Not in Montana

At the opening of each oral argument session, a Supreme Court clerk announces, “All those having business before this honorable Court draw nigh and you shall be heard.”But does the Court really listen?

We are about to witness an interesting case study. Late last week, the Court announced a stay of the Montana’s Supreme Court’s judgment in Western Tradition Partnership v. Bullock. In that case, a majority of the state court in essence said to the Supreme Court majority, “You boys don’t know enough to pour water out of a boot.” The opinion was a direct challenge to the Court’s most controversial decision in at least a decade—Citizens United v. Federal Election Commission.

The Court will now consider a formal petition for cert., due by the end of next month. Citizens groups, states, and business groups can file amicus briefs on the issues raised by the case, laying out their critique of Citizens United.

Two Justices of the Court have invited them to do exactly that. In a statement appended to the Court’s order, Justice Ruth Bader Ginsburg, joined by Justice Stephen Breyer (both dissenters in Citizens United) say: “A petition for certiorari will give the Court an opportunity to consider whether, in light of the huge sums currently deployed to buy candidates’ allegiance, Citizens United should continue to hold sway.”

The Court won’t withdraw Citizens United, but it is remotely possible that there could be some reinterpretation of the case—perhaps a sign that the Court is moving away from its full-throated endorsement of money’s role in politics.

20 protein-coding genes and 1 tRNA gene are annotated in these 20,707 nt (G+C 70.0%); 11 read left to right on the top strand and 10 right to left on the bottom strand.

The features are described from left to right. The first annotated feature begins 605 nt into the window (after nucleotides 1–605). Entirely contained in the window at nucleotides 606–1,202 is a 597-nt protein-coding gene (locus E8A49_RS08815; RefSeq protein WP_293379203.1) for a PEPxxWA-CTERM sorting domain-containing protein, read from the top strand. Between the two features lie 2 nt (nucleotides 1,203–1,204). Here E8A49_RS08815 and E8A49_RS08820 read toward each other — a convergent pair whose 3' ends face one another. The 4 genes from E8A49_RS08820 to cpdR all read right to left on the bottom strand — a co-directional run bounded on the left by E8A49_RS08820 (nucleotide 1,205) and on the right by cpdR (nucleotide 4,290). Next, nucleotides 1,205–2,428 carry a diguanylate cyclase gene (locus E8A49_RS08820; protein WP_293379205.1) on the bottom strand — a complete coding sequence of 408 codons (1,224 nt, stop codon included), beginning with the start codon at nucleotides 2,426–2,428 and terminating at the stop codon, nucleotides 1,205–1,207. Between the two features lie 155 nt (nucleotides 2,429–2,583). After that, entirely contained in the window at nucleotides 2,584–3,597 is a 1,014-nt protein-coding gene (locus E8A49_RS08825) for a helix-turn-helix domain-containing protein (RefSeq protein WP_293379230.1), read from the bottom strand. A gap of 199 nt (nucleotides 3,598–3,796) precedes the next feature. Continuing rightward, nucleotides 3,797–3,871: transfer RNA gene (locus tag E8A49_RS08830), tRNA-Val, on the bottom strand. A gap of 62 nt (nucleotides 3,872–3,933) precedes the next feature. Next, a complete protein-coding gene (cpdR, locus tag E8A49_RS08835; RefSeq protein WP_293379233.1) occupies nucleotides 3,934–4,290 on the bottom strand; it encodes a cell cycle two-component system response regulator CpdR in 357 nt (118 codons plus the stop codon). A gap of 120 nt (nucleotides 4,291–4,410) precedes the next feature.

Since the Citizens United decision, the Court has been publicly lectured by the president, reviled by the public, and now defied by a group of other judges. The majority has also seen the Republican Party thrown into chaos: If the GOP’s seemingly golden chance to win the White House goes off the rails, Sheldon Adelson and others like him will surely be partially responsible. Even the most rigid conservative might now privately be wondering whether Citizens United was a bridge too far.

Citizens United, decided by a 5-4 vote, held that the First Amendment requires that independent “electioneering expenditures” by corporations and unions not be restricted in any way. It’s just possible that the Court’s majority, or some members of it, did not appreciate what a storm the Court would bring down on itself by its unnecessarily broad and radical ruling. If so, that naïveté is surely at an end. And the Court majority may have realized that it has now irretrievably involved itself in campaign finance for terms to come—in ways that may continue to damage the Court’s prestige.


Earlier this term, the Court without comment summarily affirmed the D.C. Circuit in Federal Election Commission v. Bluman. In Bluman, an alien lawfully resident in the United States had challenged a federal statute that makes it a crime for green-card holders to make independent expenditures or to contribute funds to candidates or parties. The D.C. Circuit rejected Bluman’s challenge. If the logic of Citizens United—that expenditures for political speech are so highly protected that the integrity of the political process does not justify restrictions—is right, then Bluman seems almost certainly wrong. The summary affirmance seemed to some observers like a quick dive by the Court to avoid jumping back into the issue during an election year.